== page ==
Michael Stevenson is pleased to present This is Our Time, a curated exhibition of local and foreign artists, as part of the gallery's FOREX project series. The exhibition runs concurrently at Brodie/Stevenson in Johannesburg.
The FOREX series uses the foreign exchange market as a metaphor for an exchange of artistic ideas with a world beyond Africa, aiming to seek out affinities, illustrate shared frames of reference and explore intellectual kinship. From June 2009 to May 2010 the series has featured solo projects by Zina Saro-Wiwa, Zineb Sedira, Lynette Yiadom-Boakye, Thomas Hirschhorn, Walid Raad and Glenn Ligon (click here for details of these exhibitions).
Drawing on some of the threads of these shows, This is Our Time is characterised by a heartfelt yet nuanced approach to politics. The exhibition takes its title from a speech given by Barack Obama while visiting Europe before he was elected president of the United States:
Will we acknowledge that there is no more powerful example than the one each of our nations projects to the world? Will we reject torture and stand for the rule of law? Will we welcome immigrants from different lands, and shun discrimination against those who don't look like us or worship like we do, and keep the promise of equality and opportunity for all of our people?
People of Berlin - people of the world - this is our moment. This is our time.
In the realm of art, these words recall the disarming declaration of love by Felix Gonzalez-Torres in a letter to his partner, Ross Laycock, scribbled beneath a sketch of his seminal work Perfect Lovers:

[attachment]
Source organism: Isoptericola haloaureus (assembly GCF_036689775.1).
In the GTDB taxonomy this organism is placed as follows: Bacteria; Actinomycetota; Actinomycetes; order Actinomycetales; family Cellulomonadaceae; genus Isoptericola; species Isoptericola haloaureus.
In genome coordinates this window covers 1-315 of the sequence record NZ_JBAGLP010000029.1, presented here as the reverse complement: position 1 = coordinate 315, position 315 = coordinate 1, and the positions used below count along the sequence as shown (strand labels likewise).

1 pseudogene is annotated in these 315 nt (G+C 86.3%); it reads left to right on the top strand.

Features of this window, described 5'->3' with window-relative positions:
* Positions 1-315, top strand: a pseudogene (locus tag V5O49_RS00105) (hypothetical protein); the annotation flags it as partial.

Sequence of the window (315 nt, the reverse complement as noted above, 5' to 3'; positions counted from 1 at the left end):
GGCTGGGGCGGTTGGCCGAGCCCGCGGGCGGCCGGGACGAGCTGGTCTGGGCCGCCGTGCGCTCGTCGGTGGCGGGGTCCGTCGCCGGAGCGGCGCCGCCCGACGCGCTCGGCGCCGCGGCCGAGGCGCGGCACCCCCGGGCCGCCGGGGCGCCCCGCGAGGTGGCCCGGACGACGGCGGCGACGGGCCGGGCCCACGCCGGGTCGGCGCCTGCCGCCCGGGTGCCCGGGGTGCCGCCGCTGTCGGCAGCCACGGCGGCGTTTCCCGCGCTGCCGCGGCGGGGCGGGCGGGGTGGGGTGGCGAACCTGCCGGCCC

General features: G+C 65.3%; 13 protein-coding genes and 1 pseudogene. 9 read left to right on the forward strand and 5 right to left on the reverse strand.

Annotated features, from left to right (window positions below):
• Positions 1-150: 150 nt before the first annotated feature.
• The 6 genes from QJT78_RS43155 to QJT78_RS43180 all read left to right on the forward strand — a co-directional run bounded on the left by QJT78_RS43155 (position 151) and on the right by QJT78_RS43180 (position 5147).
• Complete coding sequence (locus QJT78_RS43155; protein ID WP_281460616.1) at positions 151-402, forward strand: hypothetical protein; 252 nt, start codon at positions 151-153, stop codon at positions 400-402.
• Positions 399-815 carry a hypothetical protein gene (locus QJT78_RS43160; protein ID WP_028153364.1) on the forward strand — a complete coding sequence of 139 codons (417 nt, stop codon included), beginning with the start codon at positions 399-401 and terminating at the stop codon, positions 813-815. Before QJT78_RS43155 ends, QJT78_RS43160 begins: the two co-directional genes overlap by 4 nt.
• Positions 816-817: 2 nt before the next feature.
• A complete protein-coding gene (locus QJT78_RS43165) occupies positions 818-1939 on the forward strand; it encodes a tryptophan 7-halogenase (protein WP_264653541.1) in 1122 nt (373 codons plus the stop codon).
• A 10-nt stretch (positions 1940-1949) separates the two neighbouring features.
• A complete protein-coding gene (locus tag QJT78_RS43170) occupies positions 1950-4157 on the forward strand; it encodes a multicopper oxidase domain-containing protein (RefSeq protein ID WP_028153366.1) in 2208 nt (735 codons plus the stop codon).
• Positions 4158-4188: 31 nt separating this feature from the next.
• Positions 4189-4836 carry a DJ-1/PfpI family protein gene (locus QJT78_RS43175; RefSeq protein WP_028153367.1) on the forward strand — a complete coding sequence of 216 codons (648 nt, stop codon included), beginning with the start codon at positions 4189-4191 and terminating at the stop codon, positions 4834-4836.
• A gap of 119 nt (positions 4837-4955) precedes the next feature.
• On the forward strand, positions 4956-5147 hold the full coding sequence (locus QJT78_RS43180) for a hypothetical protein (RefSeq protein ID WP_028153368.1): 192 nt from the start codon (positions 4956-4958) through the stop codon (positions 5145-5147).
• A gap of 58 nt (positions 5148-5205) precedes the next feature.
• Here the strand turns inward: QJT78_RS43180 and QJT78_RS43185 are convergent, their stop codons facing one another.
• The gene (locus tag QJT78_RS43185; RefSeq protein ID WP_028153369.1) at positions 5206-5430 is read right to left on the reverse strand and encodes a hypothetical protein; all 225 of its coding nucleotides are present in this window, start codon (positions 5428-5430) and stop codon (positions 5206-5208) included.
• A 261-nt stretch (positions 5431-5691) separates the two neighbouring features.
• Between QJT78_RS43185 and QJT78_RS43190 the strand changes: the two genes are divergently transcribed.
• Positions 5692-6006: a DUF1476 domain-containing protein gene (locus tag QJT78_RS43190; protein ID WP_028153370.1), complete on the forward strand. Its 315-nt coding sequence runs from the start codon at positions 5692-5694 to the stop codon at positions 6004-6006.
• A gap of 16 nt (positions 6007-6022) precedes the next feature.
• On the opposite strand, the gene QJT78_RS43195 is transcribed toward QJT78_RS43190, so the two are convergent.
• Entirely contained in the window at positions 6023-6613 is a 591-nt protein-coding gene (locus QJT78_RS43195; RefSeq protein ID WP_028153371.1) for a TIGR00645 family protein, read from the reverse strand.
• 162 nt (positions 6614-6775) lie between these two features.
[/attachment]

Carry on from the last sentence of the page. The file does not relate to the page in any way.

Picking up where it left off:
Don't be afraid of the clocks, they are our time, time has been so generous to us. We imprinted time with the sweet taste of victory. We conquered fate by meeting at a certain TIME in a certain space. We are a product of the time, therefore we give back credit where it is due: time. (Felix Gonzalez-Torres, 'Letter to Ross Laycock, 1988' in Felix Gonzalez-Torres. New York: steidldangin publishers, 2006)
These two quotations - the politician echoing the artist, the artist auguring the politician - frame This is Our Time. The exhibition brings together art from elsewhere in which we South Africans see glimpses of ourselves, and works by South African artists that resonate within an international framework. Collectively, it offers an approach that eschews binaries while taking positions, offering an uncynical look at a cynical world.
Artists showing in Cape Town: Jane Alexander (born 1959, South Africa), Marc Bijl (1970, The Netherlands), Shepard Fairey (1970, USA), Meschac Gaba (1961, Benin), Simon Gush (1981, South Africa), Thomas Hirschhorn (1957, Switzerland), Anton Kannemeyer (1967, South Africa), Natasja Kensmil (1973, The Netherlands), MADEYOULOOK (founded 2009, South Africa), Sabelo Mlangeni (1980, South Africa), Zanele Muholi (1972, South Africa), Lucia Nimcova (1977, Slovakia), Serge Alain Nitegeka (1983, Burundi), Berni Searle (1964, South Africa), Penny Siopis (1953, South Africa), Frohawk Two Feathers (1976, USA), Akram Zaatari (1966, Lebanon).
Artists showing in Johannesburg: Pieter Hugo (1976, South Africa), Glenn Ligon (1960, USA), Michael MacGarry (1978, South Africa), Mohau Modisakeng (1986, South Africa), Jo Ractliffe (1961, South Africa).
At Michael Stevenson the exhibition opens on Thursday 3 June, 6-8pm. The gallery is open from Monday to Friday, 9am to 5pm, and Saturday 10am to 1pm. At Brodie/Stevenson the exhibition opens 10 June and runs till 16 July.
Curator Joost Bosland will give a walkabout of the exhibition at Michael Stevenson in support of the Friends of the South African National Gallery on Friday 4 June at 11am. Cost is R20 members and non-members; all are welcome.
Click here to view the full series
Click here to view the full series of Country Girls
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